Gender-inclusive fraternities offer bids

by Paulomi Rao | 10/11/15 6:41pm

Following its elimination of dues earlier this term, Phi Tau gender-inclusive fraternity saw a slight increase in number of bids offered. Overall, 32 students were offered bids at coed Greek houses this year, officers of Phi Tau, Alpha Theta and the Tabard gender-inclusive fraternities said.

Unlike fraternity and sorority recruitment, there is no standardized rush process for the members of the Gender-Inclusive Greek Council. At press time, it was not clear how many of the 32 students who had received bids would join the three houses.

Although the “Moving Dartmouth Forward” policy changes affected many Greek organizations, the culture at GIGC houses remained largely unchanged, Phi Tau president Justin Halloran ’16 said. The GIGC recruitment process remained fairly consistent, and some houses increased the number of bids they offered.

At Phi Tau, seven people were offered a bid; at Alpha Theta, 15 people received bids and at Tabard 10 people received bids.

Phi Tau saw an increase in bids offered after seven new members joined in the entirety of the 2014-2015 academic year, Halloran said. The Tabard saw a decrease in the number of bids offered, extending 12 fewer than the previous year, co-president Daniela Pelaez ’16 said. Alpha Theta extended 14 bids last year — one fewer than this fall — and 12 were accepted, Alpha Theta president Noah Cramer ’16 said.

Cramer said that Alpha Theta expects to have six of the 15 offered bids accepted this term, with several more anticipated acceptances in the following term.

Phi Tau — which abolished all dues last month and will fund its activities through rents collected from people living in its house — has an ongoing recruitment process throughout the year, an idea that Halloran said most members find rewarding and welcoming in comparison to more formal rush processes at other houses.

To begin the process, each potential new member attends rush meetings where they are able to meet current members. After the members deliberate whether the potential member is a good fit for the house, many of the rushees receive bids, all which are valid until graduation, Halloran said.

Anyone who chooses to accept a bid must “bid back” to the house, usually through a scavenger hunt or video game competition that requires current members to find the bid hidden by the new member in the house, Halloran said.

“The rise in members is because we don’t have dues anymore,” he said. “What we have is something that is straightforward and appealing.”

Phi Tau’s non-discrimination clauses and open events like Milque and Cookies help to break down barriers between the house and other students, Halloran said.

“The house is a great way to meet people and get social support, all which is very rewarding,” he said.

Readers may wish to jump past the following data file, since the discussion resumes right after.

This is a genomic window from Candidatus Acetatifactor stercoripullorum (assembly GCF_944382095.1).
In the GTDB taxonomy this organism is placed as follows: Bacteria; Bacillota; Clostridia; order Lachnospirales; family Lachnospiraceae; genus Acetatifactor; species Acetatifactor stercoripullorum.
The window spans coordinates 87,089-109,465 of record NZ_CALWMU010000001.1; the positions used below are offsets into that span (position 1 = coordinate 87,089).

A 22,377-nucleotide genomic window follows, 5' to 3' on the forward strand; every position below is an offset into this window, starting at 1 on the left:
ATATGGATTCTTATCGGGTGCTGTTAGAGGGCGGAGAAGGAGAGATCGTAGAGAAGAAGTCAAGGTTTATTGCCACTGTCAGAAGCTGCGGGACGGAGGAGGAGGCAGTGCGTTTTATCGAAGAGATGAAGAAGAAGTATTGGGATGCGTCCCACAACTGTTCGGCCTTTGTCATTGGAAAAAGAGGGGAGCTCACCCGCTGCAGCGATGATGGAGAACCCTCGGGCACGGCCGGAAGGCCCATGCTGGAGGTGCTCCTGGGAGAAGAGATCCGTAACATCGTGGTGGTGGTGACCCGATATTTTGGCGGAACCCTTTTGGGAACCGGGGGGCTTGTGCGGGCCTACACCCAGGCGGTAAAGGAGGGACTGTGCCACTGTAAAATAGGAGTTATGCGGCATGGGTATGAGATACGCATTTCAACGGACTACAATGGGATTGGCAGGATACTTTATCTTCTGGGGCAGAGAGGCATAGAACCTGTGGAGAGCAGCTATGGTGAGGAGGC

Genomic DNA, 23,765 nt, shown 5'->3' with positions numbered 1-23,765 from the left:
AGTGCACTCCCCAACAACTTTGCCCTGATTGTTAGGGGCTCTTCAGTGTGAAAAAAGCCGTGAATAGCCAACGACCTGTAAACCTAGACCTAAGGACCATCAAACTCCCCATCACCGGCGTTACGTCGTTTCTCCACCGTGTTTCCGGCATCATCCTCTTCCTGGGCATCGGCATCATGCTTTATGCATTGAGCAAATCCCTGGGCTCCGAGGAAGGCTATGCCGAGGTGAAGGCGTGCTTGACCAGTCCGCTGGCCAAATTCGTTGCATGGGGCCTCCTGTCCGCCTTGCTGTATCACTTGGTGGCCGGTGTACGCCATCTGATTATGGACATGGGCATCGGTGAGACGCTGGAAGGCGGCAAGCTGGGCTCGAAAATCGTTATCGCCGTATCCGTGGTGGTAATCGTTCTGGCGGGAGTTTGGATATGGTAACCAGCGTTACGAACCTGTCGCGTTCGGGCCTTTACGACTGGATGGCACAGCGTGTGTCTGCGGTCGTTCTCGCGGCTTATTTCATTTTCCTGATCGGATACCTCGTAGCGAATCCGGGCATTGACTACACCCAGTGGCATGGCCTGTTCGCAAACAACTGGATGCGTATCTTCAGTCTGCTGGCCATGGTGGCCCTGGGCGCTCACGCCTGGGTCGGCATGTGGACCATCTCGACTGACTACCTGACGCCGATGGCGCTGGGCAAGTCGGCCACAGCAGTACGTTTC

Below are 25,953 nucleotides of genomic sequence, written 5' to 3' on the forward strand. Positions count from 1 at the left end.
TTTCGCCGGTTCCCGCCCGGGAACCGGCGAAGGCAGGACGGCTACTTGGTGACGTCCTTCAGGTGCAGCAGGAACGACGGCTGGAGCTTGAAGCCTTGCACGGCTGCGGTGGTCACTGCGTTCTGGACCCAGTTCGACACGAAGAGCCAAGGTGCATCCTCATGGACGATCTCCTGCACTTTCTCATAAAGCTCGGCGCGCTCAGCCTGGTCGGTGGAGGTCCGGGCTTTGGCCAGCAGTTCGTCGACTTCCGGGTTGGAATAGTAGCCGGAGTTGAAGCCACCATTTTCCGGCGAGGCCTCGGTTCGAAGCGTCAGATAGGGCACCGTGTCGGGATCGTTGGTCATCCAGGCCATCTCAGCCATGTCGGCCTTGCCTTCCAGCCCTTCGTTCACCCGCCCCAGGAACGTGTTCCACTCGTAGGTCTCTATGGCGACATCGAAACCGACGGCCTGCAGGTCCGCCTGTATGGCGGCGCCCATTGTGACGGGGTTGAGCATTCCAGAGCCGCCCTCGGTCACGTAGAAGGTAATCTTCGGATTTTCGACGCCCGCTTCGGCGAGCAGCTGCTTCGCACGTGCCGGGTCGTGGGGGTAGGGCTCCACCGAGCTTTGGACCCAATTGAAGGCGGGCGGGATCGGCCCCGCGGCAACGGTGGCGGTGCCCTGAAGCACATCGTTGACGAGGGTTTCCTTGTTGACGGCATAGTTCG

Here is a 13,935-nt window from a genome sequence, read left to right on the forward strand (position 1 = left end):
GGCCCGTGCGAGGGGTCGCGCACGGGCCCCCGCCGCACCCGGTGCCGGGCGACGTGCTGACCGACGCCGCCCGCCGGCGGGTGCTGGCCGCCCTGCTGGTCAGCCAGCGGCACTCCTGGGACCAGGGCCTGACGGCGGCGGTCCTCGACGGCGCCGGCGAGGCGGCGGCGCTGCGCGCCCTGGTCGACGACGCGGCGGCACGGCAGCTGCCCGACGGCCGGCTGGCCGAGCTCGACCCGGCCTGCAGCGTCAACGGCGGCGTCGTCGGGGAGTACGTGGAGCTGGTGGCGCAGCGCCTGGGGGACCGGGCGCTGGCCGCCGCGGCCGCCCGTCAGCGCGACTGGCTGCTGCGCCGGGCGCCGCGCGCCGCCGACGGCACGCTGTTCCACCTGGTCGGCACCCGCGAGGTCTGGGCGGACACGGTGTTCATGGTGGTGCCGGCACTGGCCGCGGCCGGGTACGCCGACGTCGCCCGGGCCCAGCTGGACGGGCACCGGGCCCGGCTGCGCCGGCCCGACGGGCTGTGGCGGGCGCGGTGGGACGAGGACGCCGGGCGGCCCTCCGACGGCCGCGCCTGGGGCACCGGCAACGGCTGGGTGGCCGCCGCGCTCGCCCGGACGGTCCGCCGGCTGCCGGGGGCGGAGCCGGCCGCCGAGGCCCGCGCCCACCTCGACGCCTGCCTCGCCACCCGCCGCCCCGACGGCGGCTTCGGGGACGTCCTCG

Phi Tau’s values of community make it accessible to members and other students alike, Phi Tau member Ethan Klein ’16 said.

“My Dartmouth experience has been a lot richer for being here,” Klein said. “I feel like I have a home to go back to.”

Alpha Theta hosted open rush events on Tuesdays and Thursdays concurrently with Interfraternity Council and Panhellenic Council rush week, Cramer said. These events are hosted once per term, rather than just in the fall and winter, he said.

Potential new members at Alpha Theta are given the opportunity to spend time with members and eat a meal at the house during the events, he said. During the events, potential rushees get to know current members through storytelling focused on the chapter’s history, Cramer said.

Later that night, they find out whether they received a bid, The offer is valid for the following four terms, he said.

Alpha Theta is proud of the open space the house provides for a diverse group of people, Cramer said.

“With a nurturing community, Alpha Theta is a special place that is very strong and close, combining different people from different places to have a good time — it is this concept that is special to the house,” Cramer said.

Openness and community are also core values of the Tabard, Palaez said. The Tabard extends invitations of membership to all students who wish to join the house, she said.

“We hope to follow a similar spirit of ‘The Canterbury Tales’ and do so in events like lingerie,” she said. “It is the idea of no deliberations and bids that make us pretty laid back and a place where we can meet people with different backgrounds and minorities.”

The Tabard is named after an inn featured in Geoffrey Chaucer’s “The Canterbury Tales.”

In winter 2015 — the last term for which numbers are available — Alpha Theta had 42 members, Phi Tau had 21 and the Tabard had 58, according to the Greek Letter Organizations and Societies website.

GIGC houses have seen an increase in membership last year, increasing from a total of 106 in fall 2014 to 121 in winter 2015, according to GLOS.

Klein said he thinks the growth is a reflection of more diverse students looking for open communities to become involved in and many not finding it in a single-gender system.

“I was definitely not a person who was looking to be involved in Greek life, but I’ve realized people shouldn’t completely overlook Greek life,” he said. “I almost did but I’m happy I found a house that really fits. It has dramatically changed my Dartmouth experience.”